People should not be so pessimistic. Book manufacturers and printing companies are keeping stride with e-books; print is here to stay.
Book lovers are fighting back and not willing to wave goodbye to their publishing and printing companies. Colin Robinson, founder of New York-based independent publishing company, OR books, recently wrote an article in the Guardian advising ten ideas he has to save the publishing industry.
Jeremy Greenfield, editorial director of Digital Book World, responded to Robinson’s article in Forbes magazine. Greenfield draws attention to a detail many people fail to consider, “The publishing industry isn’t a monolithic thing: some publishers are doing well and others are not.” In our current economy, it seems unfair to judge an entire industry and generalize by giving it one label. The publishing and print worlds, just like all other industries in our country, have stories of successes and failures.
People have been focusing on the book industry’s sufferings, but as Greenfield goes on to say about the publishing world, “But if it were a monolithic thing, it would be pretty healthy right now. According to the latest stats from the Association of American Publishers, sales across the entire book industry were up about 7% through May of this year versus the first five months of last year. Across trade publishing (most books you see in bookstores), sales were up about 15%… These two data points, taken separately and together, suggest that publishing is thriving and, further, smaller and medium-sized publishers have more sales this year than last.” In Canada, print sales still dominate the charts. Paperback books represent an estimated 56.7% of the market and hardcovers make up 23.6%.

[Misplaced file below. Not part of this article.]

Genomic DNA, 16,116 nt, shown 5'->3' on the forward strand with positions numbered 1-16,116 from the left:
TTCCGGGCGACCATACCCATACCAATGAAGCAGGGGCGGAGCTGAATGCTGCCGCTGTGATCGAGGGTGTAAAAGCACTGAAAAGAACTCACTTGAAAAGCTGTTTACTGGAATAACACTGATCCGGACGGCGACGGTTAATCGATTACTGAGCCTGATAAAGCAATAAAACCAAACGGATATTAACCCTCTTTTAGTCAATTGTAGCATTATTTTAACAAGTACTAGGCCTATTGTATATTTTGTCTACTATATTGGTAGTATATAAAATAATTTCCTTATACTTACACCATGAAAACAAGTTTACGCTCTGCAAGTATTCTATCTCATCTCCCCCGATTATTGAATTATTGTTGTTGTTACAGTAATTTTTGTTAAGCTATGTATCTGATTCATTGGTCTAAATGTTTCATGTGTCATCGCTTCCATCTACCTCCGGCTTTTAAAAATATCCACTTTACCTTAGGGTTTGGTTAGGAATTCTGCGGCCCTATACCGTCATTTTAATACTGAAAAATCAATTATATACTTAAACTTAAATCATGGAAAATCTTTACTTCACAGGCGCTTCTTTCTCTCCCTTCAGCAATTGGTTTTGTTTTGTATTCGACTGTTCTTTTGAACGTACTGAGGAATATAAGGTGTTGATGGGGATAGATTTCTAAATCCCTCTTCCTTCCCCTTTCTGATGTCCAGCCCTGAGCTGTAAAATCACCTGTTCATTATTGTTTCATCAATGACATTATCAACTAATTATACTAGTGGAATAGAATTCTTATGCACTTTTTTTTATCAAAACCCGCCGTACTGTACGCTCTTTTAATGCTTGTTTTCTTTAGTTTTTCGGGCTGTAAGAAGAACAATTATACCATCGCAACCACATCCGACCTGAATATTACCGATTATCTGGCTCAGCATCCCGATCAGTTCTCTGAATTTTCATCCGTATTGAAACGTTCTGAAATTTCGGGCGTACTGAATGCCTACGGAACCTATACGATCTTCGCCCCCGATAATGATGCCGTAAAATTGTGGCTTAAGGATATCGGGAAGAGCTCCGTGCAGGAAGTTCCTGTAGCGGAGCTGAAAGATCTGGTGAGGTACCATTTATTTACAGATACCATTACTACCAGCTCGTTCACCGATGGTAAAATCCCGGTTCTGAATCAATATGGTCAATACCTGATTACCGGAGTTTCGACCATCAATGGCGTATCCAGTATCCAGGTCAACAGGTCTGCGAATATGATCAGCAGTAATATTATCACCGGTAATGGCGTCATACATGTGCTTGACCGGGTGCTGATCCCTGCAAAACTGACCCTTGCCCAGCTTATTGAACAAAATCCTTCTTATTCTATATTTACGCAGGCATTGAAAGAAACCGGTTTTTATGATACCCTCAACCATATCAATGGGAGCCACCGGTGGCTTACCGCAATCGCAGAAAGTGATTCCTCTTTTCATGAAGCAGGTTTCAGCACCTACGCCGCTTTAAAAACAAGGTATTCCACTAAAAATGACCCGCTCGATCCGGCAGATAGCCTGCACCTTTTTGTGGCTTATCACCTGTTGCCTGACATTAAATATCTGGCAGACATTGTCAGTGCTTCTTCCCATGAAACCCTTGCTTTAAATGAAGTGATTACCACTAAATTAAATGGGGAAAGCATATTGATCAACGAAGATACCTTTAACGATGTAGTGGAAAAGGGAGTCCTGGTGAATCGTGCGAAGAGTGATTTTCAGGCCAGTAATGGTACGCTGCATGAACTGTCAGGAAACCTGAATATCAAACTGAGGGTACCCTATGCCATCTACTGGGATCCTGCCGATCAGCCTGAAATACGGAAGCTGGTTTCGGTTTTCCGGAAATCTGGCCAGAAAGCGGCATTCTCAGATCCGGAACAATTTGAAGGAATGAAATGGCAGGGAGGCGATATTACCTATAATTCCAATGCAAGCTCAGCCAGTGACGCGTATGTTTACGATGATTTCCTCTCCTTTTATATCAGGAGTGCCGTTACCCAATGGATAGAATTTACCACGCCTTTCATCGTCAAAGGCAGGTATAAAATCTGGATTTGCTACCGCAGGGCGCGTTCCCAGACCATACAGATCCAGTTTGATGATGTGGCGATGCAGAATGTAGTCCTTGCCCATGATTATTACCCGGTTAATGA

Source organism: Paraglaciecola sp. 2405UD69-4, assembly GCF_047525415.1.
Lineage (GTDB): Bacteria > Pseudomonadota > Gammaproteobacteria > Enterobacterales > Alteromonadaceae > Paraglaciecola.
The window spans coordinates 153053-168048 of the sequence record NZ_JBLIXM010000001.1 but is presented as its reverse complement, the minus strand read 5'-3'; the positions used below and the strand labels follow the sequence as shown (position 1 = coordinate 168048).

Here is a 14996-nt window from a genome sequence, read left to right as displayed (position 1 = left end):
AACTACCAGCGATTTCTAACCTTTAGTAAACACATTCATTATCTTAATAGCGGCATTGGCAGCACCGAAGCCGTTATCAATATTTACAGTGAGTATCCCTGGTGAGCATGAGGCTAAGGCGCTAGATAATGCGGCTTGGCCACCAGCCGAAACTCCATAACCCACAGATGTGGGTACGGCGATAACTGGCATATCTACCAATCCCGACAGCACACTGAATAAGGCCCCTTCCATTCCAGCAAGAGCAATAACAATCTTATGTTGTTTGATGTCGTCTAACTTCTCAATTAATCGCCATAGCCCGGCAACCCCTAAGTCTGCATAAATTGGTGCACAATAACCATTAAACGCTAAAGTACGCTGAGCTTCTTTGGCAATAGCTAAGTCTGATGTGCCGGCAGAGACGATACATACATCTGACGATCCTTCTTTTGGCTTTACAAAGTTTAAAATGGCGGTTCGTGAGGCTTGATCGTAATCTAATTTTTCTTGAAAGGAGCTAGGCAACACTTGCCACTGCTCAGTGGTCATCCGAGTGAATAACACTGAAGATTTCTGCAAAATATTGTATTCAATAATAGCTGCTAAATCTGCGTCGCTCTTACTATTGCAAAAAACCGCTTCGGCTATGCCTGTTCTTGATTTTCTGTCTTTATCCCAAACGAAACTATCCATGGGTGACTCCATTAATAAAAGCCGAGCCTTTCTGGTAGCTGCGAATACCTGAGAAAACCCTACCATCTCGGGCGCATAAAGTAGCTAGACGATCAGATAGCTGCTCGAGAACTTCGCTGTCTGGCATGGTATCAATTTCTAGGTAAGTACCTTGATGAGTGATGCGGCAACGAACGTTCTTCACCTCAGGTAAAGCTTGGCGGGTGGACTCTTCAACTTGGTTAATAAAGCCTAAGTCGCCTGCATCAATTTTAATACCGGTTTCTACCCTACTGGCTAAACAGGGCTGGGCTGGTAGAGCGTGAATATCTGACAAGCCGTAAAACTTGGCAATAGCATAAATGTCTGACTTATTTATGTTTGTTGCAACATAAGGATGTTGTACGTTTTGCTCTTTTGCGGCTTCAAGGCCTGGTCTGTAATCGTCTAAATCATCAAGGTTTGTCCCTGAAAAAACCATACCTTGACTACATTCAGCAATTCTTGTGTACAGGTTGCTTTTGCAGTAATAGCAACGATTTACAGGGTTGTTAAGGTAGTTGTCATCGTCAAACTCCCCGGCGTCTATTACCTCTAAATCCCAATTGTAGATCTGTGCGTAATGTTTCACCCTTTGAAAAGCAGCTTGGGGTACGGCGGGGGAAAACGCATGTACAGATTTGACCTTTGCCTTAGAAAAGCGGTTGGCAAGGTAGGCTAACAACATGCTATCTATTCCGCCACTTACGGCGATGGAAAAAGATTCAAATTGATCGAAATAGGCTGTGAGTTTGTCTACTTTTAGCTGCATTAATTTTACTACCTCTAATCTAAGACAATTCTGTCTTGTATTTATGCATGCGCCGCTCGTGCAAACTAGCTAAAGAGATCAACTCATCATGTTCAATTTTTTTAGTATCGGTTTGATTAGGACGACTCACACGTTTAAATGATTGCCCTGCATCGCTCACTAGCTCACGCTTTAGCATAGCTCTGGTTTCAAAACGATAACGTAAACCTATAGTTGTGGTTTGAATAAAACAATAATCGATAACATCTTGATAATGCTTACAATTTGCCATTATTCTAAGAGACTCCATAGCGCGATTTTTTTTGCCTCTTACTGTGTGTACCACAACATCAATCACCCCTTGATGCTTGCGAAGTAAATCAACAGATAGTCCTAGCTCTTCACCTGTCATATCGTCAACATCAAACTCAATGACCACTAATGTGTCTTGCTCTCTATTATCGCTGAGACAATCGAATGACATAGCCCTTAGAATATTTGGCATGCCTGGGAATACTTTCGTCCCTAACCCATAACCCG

Also, what is all the hype over e-book and digital tablets? In fact, did you know that growth for adult e-books, the largest category for e-books, has slowed? Digital publishing revenues at Random House and Hachette are only up 6% on their total revenues from 2011.
E-books are simply a fad, a current trend, comparable to toys such as Nintendo’s Game Boy or the popular 90’s toy, the Tamagatchi. These two products are examples of items whose hot-spot in the limelight has faded dramatically and cease to be part of most current conversations. Books, on the other hand, have been around for hundreds of years and are much more stable.
Choose The P.A. Hutchison Company and Choose Print!
 Digitalbookworld.com, 2012